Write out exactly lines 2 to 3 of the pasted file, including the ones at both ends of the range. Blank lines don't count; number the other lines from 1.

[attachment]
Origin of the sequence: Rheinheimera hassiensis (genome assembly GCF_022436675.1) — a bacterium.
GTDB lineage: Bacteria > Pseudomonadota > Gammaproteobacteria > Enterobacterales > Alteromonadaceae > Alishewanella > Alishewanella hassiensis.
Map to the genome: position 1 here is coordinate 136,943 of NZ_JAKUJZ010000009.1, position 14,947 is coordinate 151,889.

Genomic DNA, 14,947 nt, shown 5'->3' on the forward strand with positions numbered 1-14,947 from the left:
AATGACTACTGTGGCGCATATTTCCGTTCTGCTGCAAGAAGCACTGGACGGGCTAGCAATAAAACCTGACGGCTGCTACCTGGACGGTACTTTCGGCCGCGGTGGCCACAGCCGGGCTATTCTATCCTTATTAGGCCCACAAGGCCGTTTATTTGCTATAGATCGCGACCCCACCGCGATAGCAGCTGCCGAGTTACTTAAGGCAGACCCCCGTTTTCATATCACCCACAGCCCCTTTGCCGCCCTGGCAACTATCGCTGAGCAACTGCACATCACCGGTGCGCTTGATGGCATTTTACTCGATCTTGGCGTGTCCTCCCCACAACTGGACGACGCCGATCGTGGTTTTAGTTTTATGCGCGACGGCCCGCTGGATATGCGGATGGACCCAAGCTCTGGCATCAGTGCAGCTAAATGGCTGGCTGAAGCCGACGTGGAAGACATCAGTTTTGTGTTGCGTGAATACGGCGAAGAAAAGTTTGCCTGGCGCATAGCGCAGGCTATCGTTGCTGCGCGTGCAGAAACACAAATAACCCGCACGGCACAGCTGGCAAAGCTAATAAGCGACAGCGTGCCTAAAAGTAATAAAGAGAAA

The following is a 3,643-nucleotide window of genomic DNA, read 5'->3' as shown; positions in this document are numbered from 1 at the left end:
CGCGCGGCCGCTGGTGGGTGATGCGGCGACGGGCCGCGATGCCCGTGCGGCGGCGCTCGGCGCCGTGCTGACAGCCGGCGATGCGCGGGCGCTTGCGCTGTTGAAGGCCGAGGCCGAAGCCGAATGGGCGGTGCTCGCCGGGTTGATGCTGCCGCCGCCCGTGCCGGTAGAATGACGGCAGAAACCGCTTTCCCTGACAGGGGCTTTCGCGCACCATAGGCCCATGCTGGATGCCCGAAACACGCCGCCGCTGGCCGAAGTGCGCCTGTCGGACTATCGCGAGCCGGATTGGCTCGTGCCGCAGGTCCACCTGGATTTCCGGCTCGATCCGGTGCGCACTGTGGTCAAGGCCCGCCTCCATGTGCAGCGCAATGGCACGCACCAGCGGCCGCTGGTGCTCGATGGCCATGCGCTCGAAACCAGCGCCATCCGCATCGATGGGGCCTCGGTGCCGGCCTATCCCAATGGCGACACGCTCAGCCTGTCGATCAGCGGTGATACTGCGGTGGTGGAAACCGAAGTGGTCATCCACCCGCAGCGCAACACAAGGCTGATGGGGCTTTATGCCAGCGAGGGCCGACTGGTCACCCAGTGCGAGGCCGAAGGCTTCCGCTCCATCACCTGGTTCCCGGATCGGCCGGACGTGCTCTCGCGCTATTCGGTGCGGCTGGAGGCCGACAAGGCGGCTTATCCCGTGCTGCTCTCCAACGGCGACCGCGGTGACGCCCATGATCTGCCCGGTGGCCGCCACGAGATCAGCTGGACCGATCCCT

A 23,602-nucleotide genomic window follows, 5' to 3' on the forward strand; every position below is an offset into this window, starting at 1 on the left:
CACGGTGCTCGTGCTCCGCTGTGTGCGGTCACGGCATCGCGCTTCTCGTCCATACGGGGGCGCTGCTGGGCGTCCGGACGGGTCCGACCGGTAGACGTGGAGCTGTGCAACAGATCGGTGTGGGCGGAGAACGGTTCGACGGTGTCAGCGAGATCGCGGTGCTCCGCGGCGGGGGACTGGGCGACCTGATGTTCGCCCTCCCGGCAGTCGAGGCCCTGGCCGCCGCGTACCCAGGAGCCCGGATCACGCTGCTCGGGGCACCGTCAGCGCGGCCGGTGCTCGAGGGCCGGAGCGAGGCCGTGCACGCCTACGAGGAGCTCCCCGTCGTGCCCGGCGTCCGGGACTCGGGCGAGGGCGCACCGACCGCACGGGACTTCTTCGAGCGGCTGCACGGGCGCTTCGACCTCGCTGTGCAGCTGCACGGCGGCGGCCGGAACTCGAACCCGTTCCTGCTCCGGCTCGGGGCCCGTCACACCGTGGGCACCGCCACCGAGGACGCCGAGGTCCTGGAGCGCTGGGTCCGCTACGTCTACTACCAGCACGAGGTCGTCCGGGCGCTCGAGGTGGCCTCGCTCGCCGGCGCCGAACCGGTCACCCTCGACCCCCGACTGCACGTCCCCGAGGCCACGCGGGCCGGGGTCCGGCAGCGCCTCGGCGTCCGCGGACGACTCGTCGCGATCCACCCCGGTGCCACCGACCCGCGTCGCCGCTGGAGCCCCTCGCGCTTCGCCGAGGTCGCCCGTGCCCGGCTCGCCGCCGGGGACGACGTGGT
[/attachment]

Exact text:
GTDB lineage: Bacteria > Pseudomonadota > Gammaproteobacteria > Enterobacterales > Alteromonadaceae > Alishewanella > Alishewanella hassiensis.
Map to the genome: position 1 here is coordinate 136,943 of NZ_JAKUJZ010000009.1, position 14,947 is coordinate 151,889.